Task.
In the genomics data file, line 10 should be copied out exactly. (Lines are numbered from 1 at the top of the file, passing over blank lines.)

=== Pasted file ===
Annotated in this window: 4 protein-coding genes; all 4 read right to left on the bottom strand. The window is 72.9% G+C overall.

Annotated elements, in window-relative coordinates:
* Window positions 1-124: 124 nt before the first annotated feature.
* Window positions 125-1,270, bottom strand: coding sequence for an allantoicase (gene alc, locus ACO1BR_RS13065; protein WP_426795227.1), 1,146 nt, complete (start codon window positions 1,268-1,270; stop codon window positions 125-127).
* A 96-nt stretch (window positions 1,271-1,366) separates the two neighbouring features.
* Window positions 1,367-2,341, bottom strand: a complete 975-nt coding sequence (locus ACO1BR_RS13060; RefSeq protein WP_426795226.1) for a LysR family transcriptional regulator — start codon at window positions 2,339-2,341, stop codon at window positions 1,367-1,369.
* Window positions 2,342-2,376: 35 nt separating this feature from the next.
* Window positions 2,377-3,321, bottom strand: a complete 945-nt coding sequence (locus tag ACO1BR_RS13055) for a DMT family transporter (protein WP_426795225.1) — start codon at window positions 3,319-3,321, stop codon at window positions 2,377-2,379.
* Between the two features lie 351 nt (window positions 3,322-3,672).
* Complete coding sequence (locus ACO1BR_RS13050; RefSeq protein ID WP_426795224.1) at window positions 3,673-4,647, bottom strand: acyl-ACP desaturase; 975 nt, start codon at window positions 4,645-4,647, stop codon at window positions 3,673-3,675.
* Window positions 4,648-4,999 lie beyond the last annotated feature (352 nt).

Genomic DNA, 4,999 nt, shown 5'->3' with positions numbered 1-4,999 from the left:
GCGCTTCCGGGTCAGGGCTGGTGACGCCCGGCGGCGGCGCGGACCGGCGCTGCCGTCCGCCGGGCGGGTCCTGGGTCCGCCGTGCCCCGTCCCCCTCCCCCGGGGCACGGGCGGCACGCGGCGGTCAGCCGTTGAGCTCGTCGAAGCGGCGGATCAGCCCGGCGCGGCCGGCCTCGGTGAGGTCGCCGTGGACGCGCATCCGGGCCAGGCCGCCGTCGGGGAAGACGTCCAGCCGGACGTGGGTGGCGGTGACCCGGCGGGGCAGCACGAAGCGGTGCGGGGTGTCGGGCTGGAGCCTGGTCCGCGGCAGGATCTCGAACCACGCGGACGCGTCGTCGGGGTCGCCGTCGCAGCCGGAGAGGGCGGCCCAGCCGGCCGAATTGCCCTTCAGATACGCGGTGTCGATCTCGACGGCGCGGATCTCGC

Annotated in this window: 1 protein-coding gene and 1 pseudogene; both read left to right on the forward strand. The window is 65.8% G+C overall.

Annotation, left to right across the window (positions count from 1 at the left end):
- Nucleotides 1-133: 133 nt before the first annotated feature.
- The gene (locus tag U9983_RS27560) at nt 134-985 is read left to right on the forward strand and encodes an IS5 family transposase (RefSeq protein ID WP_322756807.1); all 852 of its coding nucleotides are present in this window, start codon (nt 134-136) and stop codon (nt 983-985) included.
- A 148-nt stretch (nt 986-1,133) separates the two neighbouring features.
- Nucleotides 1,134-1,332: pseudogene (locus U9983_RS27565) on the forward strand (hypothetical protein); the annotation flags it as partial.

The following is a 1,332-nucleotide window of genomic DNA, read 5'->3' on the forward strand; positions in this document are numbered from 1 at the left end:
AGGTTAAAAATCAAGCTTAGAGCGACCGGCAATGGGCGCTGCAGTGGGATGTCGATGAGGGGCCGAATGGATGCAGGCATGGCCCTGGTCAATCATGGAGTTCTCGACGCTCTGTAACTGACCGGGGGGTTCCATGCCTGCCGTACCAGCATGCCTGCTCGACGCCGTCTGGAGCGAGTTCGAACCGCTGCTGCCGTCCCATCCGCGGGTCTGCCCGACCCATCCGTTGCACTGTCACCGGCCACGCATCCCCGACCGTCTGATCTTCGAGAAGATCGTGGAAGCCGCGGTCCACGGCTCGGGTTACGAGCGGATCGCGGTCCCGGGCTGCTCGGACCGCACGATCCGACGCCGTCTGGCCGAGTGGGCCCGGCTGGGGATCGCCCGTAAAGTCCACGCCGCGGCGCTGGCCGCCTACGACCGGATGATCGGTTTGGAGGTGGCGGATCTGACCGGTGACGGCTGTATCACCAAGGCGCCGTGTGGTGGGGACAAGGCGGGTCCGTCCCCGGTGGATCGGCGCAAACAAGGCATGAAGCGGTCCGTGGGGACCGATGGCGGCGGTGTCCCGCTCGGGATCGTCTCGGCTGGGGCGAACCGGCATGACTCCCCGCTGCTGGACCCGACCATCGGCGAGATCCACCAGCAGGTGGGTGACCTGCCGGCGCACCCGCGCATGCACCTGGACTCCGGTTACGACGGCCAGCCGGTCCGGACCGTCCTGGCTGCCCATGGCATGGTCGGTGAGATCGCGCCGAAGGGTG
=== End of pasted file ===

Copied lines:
* Complete coding sequence (locus ACO1BR_RS13050; RefSeq protein ID WP_426795224.1) at window positions 3,673-4,647, bottom strand: acyl-ACP desaturase; 975 nt, start codon at window positions 4,645-4,647, stop codon at window positions 3,673-3,675.